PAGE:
Emily Donovan calls fighting chemical pollution her “passion project,” an issue that crept onto her radar through a youth program she directs at her North Carolina church.
“It just struck me odd that half of the students in the program were praying for a parent or family member with a really serious and severe medical problem,” Donovan said. “I don’t remember that growing up.”
In 2017, local news reported that GenX—a chemical that the Chemours Co. used in manufacturing—was flowing from Fayetteville down through North Carolina’s Cape Fear River, polluting it and local drinking water. GenX is one of more than 9,000 per- and polyfluoroalkyl substances, or PFAS, a chemical class linked to human health issues like higher risk of cancer.
Donovan co-founded Clean Cape Fear, a group among advocates pushing for a polluter-pays bill to make companies cover cleanup, monitoring, and filtration costs and limit contamination upstream.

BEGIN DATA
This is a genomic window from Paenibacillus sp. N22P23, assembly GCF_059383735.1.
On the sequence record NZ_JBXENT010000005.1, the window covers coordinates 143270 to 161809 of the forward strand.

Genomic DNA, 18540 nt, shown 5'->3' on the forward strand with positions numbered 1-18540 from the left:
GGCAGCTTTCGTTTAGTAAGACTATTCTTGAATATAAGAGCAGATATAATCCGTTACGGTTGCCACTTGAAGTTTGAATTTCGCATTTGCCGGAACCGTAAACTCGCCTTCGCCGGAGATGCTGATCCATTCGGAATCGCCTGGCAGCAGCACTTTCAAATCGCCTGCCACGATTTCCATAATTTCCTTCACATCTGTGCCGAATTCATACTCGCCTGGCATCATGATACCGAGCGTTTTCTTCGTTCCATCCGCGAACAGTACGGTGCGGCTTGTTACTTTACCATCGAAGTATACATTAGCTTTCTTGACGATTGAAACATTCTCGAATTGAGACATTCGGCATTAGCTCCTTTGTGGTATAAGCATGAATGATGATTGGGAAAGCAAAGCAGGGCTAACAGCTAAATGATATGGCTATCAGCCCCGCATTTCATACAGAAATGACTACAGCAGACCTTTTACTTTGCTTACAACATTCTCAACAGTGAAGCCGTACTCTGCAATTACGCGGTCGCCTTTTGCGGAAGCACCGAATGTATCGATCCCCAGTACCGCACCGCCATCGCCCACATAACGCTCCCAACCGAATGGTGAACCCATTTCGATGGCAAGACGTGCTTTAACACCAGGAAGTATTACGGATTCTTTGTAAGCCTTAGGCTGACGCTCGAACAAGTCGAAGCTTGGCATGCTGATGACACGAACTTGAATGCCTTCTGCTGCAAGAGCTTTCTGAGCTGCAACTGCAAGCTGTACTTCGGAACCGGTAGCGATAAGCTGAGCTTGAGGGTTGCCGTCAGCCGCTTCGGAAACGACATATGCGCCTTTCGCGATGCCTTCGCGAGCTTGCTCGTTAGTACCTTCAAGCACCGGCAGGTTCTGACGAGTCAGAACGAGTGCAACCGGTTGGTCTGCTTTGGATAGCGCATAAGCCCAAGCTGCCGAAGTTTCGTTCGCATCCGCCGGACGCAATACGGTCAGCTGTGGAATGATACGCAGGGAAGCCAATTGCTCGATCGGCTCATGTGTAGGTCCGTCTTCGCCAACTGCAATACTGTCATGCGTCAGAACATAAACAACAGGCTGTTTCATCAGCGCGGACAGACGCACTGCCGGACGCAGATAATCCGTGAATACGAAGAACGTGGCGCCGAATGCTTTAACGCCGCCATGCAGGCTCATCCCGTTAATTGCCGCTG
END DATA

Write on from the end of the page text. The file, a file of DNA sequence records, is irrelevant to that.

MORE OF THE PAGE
But that bill and similar measures in other states aren’t advancing. Industry groups have pushed back, arguing that polluter-pay bills would bring over-regulation and economic costs.
Advocates for these kinds of bills say their success in Vermont could be a model for other states. A new law signed by the governor in April in the Green Mountain State includes a liability test and gives residents the right to sue chemical companies for medical monitoring costs if they claim they’ve been exposed to PFAS or other chemicals.